Introduction to Northport

The first thing new arrivals notice about Northport is how crowded it is. The second thing is the smell; the third is the prices.

When the wizard Kejra founded Northport, the island was an almost-bare mountain with a crater in the middle and a series of underground caves where the dragon had laired. The new settlers built all over the surface of the island; when they ran out of room they went into the caves; then they started to dig new caves; then they built upwards. People built houses on stilts of magically-strengthened timber and dwarf-crafted stone, overshadowing one another. They spanned the crater with tremendous long beams and built on top of those. Occasionally when the magic wasn’t up to scratch, entire neighbourhoods came crashing down into the darkness.

In general, the wealthier you are, the higher you live; some of the richest residents live in gnome-built airships that hang above the island on long tethers. A few even use extra-dimensional portals to fit a mansion-sized residence in a small space, although the Council is very strict about that kind of magic – nobody wants to wake up and find a battalion of mainland soldiers have taken a short-cut into the city.

There is a magically-enhanced sewage system, and about 90% of it makes it out to sea. The other 10% is part of the reason nobody wants to live further down than they have to.


Northport and the mainland experienced a big influx of migrants after the dragon’s demise, so they have a wide mix of races. Both elves and dwarves have an “old”/“new” division: the families who were already present on the mainland before the Great Dragonslaying, and those who came from overseas looking for opportunities when Northport and the Principalities opened for business. In addition to humans, halflings, gnomes, occasional orcs, goblins, and half-breeds, various other minor races have been drawn to Northport. These include the planetouched and the tengu, a race of bird-people.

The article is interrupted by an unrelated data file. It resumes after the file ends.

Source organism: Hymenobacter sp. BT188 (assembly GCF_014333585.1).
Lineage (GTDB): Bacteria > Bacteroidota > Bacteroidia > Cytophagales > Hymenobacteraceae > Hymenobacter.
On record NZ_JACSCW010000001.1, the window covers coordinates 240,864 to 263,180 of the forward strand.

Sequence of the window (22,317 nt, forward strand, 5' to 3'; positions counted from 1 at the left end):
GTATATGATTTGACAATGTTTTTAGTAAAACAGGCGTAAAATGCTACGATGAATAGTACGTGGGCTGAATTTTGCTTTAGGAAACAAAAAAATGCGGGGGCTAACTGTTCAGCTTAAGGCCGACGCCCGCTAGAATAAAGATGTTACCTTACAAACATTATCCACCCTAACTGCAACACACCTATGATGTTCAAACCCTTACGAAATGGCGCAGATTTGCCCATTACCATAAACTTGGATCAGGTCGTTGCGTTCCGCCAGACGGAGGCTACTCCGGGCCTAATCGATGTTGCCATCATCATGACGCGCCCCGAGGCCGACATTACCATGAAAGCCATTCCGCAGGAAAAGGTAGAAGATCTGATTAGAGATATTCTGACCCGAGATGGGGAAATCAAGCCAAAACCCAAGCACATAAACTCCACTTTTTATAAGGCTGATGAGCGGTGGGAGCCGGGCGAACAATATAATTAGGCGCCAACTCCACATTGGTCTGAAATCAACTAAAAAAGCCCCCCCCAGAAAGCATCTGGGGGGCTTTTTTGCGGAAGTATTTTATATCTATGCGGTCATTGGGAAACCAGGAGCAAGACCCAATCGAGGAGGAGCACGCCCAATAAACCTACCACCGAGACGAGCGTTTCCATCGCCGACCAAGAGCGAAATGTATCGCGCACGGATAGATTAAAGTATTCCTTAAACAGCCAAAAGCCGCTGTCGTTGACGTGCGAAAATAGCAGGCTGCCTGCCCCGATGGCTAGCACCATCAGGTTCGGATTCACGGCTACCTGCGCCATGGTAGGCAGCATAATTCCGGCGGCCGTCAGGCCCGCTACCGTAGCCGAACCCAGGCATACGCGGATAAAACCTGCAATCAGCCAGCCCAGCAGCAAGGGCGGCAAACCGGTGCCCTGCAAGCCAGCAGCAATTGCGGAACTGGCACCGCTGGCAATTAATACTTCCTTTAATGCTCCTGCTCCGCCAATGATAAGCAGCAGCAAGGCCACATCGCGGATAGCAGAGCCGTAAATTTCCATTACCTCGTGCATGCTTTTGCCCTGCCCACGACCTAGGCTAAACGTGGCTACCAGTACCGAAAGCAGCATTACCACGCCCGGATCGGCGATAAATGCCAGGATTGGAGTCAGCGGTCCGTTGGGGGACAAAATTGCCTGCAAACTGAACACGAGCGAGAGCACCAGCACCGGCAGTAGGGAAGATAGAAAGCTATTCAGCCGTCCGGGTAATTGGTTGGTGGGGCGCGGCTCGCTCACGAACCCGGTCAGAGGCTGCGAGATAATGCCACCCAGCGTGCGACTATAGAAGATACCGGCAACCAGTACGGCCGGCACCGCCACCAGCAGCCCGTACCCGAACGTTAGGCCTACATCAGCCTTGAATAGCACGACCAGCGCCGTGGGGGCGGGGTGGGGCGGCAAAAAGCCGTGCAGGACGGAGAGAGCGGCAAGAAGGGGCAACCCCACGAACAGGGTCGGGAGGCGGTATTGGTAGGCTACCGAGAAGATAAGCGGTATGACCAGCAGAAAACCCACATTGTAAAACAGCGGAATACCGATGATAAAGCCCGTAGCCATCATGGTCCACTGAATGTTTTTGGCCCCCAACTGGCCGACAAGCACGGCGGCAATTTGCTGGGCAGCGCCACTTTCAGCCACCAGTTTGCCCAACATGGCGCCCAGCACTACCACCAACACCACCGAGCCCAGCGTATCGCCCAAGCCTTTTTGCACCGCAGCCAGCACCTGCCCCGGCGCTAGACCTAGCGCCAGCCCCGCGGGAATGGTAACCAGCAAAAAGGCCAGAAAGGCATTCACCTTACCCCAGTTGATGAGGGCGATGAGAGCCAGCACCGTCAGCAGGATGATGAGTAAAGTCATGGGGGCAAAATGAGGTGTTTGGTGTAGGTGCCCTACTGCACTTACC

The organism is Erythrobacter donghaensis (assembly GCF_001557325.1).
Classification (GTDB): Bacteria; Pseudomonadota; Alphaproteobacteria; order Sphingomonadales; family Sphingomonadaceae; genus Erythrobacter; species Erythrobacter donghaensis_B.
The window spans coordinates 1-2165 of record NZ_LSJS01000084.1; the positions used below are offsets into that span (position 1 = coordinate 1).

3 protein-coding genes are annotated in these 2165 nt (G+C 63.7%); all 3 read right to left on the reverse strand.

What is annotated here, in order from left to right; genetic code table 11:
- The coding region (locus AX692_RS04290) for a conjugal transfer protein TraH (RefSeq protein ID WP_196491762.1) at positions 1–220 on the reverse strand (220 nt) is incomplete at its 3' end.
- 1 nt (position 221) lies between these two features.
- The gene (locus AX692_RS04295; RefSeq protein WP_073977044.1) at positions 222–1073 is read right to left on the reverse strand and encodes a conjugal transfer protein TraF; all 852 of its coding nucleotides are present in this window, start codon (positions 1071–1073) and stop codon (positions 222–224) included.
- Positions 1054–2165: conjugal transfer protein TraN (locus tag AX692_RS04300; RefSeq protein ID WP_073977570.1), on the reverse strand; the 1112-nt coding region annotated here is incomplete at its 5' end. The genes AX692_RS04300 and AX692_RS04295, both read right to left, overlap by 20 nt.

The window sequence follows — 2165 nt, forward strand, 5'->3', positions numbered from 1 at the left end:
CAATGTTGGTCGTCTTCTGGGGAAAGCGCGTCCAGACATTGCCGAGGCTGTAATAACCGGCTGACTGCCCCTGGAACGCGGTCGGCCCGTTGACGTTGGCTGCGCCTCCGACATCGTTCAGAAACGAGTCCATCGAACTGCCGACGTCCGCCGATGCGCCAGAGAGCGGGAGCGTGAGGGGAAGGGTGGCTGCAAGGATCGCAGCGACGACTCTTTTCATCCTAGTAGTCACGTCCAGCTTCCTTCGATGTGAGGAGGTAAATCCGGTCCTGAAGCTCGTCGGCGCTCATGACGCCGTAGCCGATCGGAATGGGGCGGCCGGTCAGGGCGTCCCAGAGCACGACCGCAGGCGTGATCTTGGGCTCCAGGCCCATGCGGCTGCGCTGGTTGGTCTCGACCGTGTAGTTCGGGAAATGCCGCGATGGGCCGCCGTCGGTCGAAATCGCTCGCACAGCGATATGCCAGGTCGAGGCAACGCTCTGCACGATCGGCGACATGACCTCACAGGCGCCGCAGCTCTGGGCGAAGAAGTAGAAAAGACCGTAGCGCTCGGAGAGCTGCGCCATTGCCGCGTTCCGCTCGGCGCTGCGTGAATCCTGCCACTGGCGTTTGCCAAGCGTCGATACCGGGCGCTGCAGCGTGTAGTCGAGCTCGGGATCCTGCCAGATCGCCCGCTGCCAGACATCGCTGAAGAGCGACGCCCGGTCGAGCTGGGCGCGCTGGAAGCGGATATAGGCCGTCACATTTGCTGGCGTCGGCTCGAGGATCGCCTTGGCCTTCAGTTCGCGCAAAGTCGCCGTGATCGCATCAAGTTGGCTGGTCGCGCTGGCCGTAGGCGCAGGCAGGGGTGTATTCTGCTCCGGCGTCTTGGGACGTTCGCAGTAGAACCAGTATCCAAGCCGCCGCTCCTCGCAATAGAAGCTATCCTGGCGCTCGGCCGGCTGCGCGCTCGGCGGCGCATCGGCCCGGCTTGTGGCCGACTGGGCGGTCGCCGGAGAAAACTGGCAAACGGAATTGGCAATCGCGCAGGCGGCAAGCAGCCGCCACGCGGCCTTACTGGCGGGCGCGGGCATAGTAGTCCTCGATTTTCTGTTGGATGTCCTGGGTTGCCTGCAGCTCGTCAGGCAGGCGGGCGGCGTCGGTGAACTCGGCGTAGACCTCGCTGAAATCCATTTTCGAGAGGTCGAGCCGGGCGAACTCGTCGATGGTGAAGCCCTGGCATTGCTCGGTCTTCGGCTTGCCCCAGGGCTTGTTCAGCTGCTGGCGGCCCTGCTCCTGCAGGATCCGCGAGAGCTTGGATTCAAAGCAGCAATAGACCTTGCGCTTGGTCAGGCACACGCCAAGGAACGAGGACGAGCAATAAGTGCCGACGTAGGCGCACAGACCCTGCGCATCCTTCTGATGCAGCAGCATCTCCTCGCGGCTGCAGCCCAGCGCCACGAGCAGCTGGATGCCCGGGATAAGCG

The city is run by the Council, whose members are drawn from the city’s elite – the exact rules of admission aren’t entirely clear, but observation suggests that wealth has a lot to do with it. Councillors include various delegates from the Magical Colleges, a few of the better-established churches, and assorted magnates.

The Council’s priorities are security, taxation, and public amenities (sewage, food, water, sunlight, etc etc). While most of its members aren’t known for their philanthropy, they’re generally smart enough to realise that angry mobs with nothing to lose are bad for business. Almost a hundred years ago, one of the more obnoxious Council members met a spectacularly bad end when a group of Undercity conspirators sawed through the stilts on which his mansion was built, bringing it crashing down into the depths.


Perfectly Legitimate Adventuring Party GeoffreyBrent